The third day of this spiffingly good Latitude Festival arrived way too soon. Black Honey opened the curtains on the Obelisk Arena Stage on Sunday lunchtime. This colourful and punky tribe pack a serious punch that could easily knock out some more established bands. With their début album due out some time soon they may well get the opportunity to be crowned champions. All too briefly the Lake Stage was a home from home for Caswell a Suffolk based singer songwriter who is a BRIT School alumni. She has a great band behind her and Caswell herself has a soaring vocal style that appears almost effortless. She croons every bit as well as Adele, although she takes a much more left field approach than West Norwood’s finest diva and another BRIT School alumni. The style is sophisticated and very classy R & B pop. This was apparently the largest crowd Caswell had ever played for and they totally nailed it.
There was a fabulous vibe at the Lake Stage on Sunday, starting with Dylan Cartlidge. I reviewed his song “Scratch, Sniff” earlier this year for Northern Radar. (Click here to read it). What I said about that song then was ” If Beck was British this would be him. Weird, wonderful and deserves to be heard. Some vocal parts evoke Jeff Buckley and Hawksley Workman. A truly epic tune.” Now having seen Mr Cartlidge in the flesh it is clear that he is one very talented dude. As well as the aforementioned artists I felt a bit of Shuggie Otis in his style and songs. He has an immaculate talent for freestyling as well, not many other performers can freestyle as well as that, it was magnificent. I also had a brief chat with him later and that just hammered home what a great bloke he is. This was the first time that he had ever been to a festival. Given that he is only 22 I think he will be attending many more festivals as an artist rather than a punter.
I stayed at the Lake Stage for the quirky and magical Girlhood. Two great female singers and a Vince Clarke/ Chris Lowe keyboard, beats, computer and synth boffin type dude. They have some absolutely impeccable songs which were perfectly delivered and they seemed to be having so much fun. I felt a faint echo of the Fugees about them. If you set out to dislike Girlhood I think it would be truly impossible. I took a more relaxing item in after my time at the Lake Stage, one of my favourite authors, Matt Haig was in conversation with Lisa Blower mostly about his new book ‘Notes On A Nervous Planet’. this was in the Speakeasy, he is a very warm, engaging and intelligent man. He clearly values integrity and has a wicked sense of humour. That book will be purchased by me very soon. The mighty Rag ‘N’ Bone Man was next up on the Obelisk Arena Stage. I had the opportunity to review his first album about six weeks before it was released last year and I played it to death. his songs and his outstanding voice are to die for. This is a blueprint for all modern soul singers. On top of that Rag ‘N’ Bone Man a.k.a. Rory Graham can rap in a very smart way and his ciphers are sharp. He delved into songs from his 2014 EP ‘Wolves’ along with the expected classic songs in the making from last years début album ‘Human’. Inevitably “Human” was probably the highlight for most of the swaying, adoring crowd and that is an amazing song. But already this guy has an exceptional collection of songs. “Hell Yeah” is explosive and hard-hitting and given the right production Rag ‘N’ Bone Man should be given the opportunity to record a Bond theme. I want to see him headline soon.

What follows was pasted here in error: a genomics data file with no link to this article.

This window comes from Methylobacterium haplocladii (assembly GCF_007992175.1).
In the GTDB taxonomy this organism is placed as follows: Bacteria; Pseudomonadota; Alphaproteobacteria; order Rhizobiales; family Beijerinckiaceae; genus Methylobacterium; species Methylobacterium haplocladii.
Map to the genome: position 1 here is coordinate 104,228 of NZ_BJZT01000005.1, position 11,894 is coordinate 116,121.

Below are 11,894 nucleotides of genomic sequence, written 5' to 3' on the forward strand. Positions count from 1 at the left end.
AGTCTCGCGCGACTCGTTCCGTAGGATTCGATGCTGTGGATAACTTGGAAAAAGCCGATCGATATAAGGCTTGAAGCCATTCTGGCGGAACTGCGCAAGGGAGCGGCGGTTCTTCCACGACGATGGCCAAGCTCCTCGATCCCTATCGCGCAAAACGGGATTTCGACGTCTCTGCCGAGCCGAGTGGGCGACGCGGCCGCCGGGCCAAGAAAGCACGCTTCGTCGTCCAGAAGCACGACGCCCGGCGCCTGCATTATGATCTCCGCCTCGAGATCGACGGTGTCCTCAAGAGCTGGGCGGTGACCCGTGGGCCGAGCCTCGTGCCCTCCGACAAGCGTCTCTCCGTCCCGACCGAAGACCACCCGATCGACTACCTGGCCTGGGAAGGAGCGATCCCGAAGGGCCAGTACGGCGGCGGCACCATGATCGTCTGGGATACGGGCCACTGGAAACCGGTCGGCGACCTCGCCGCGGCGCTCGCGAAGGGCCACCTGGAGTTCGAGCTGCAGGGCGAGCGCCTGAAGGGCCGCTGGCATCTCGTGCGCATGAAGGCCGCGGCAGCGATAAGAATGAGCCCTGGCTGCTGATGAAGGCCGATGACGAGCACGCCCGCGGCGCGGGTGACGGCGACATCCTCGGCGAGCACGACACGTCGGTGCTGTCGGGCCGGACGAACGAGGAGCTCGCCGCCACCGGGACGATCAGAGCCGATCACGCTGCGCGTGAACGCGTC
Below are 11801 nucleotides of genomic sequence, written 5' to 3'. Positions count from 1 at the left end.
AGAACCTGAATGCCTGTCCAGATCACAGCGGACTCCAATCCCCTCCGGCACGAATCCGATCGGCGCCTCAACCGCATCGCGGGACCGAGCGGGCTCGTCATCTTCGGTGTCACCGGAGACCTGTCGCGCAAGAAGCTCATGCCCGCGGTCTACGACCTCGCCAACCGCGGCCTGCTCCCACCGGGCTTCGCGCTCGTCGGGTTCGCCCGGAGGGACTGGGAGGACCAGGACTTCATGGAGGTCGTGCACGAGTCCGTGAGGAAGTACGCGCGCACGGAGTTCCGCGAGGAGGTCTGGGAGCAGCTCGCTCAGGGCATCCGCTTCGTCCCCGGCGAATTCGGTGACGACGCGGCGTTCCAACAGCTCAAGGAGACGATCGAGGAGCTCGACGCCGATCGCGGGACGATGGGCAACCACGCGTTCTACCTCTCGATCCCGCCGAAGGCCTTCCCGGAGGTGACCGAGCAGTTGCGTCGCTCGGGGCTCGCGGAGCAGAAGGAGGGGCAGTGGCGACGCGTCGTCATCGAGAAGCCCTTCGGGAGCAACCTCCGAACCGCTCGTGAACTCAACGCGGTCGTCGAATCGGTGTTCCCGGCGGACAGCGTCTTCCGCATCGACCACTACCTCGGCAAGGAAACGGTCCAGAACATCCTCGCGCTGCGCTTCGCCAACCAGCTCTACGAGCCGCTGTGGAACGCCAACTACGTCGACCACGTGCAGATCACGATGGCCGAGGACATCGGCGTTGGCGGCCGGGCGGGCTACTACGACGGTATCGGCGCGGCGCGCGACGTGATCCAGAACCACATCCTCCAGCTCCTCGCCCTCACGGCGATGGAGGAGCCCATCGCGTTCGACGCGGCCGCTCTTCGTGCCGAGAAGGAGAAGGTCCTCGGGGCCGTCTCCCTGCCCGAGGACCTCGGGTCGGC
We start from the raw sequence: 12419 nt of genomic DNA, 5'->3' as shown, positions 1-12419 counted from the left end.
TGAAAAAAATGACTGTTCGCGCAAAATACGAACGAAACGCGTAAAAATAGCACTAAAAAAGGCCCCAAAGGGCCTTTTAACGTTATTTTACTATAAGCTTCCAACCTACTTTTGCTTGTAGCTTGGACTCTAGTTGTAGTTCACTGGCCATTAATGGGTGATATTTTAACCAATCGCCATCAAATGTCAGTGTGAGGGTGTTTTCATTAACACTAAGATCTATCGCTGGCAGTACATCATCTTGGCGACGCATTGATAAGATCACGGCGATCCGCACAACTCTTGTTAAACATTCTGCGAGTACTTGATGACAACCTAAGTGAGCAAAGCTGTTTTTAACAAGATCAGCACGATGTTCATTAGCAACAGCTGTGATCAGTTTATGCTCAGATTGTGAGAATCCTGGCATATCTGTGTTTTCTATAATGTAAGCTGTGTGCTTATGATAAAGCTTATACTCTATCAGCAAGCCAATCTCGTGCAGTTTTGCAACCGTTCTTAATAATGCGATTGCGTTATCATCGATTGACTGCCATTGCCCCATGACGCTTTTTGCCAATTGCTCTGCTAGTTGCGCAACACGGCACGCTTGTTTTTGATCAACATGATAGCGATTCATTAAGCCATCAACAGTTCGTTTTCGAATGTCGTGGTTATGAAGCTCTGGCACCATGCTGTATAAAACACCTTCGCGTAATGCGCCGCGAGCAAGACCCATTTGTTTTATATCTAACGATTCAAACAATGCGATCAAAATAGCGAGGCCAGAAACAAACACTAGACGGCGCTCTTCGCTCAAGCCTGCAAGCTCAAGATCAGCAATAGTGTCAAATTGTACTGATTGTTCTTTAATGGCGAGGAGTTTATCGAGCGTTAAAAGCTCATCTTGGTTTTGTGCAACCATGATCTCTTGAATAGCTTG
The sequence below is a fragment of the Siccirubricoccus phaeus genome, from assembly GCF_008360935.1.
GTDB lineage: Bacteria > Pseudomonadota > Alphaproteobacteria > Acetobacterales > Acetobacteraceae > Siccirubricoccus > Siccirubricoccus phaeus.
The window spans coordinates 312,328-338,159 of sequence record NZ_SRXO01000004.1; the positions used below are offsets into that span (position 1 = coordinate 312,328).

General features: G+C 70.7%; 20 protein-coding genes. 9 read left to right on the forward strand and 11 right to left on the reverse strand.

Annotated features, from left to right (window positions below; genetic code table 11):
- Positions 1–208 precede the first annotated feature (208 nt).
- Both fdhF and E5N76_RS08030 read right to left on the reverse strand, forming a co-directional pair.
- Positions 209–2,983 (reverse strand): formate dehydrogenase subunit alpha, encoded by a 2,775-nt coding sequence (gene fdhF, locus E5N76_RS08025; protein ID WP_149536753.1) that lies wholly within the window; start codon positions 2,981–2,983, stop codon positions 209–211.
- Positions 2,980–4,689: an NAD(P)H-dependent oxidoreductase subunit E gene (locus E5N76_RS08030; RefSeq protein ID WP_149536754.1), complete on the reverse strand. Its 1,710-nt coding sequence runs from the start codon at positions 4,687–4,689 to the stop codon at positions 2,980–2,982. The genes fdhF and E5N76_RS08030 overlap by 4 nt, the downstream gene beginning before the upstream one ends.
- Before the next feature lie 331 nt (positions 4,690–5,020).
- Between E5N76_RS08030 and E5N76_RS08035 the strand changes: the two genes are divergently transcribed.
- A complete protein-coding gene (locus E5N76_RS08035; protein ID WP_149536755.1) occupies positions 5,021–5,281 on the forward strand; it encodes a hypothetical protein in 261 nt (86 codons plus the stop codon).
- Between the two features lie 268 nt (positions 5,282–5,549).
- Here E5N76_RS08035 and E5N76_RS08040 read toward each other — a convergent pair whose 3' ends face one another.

I returned to the Speakeasy after that spellbinding set from rag ‘N’ Bone Man. My wonderful wife Catherine a.k.a. Catwoman and I chanced upon Dickie Beau: A Pinch Of Notoriety Will Do. Dickie is a very open, very effeminate homosexual man. He is an Artist Research Fellow at the Queen Mary University of London and the Birkbeck Centre for Contemporary Theatre. His talk at Latitude focused on the 50th anniversary of the publication of Quentin Crisp’s landmark memoir ‘The Naked Civil Servant’ and explained in parallel with that the history of homosexuality, particularly in the UK. It was enlightening and fascinating even for an old straight bloke like me. Dickie will be coming to the big screen soon playing Kenny Everett in the upcoming Queen biopic. This was followed by a Salon London presentation ‘The Tao Of Jazz’ which featured Juliet Russell on vocals, jazz guitarist John Wheatcroft and philosopher Dr Julian Baggini. essentially it revolved around the performance of a number of jazz standards and how philosophy concepts lend themselves to jazz creation, performance and its iconic artists and performers. Our Latitude 2018 was rounded off by Rob Kemp’s ‘The Elvis Dead’. This show has won many awards since its first outing at the Edinburgh Fringe. What is it about? Well in simple terms it is a retelling of the 1987 horror movie ‘The Evil Dead II’ through the songs of Elvis Presley. It was beyond any doubt one of the cleverest and funniest things that I have ever seen. You have to see this if you get the chance. Sadly I missed one of the last performances of the weekend; Boss Caine one of York’s most talented artists at the Alcove Stage. An overdose of heat and alcohol meant that I fell asleep at my tent and didn’t wake up in time 🙂 But in spite of that it was another superb Latitude Festival and I am looking forward to next years already.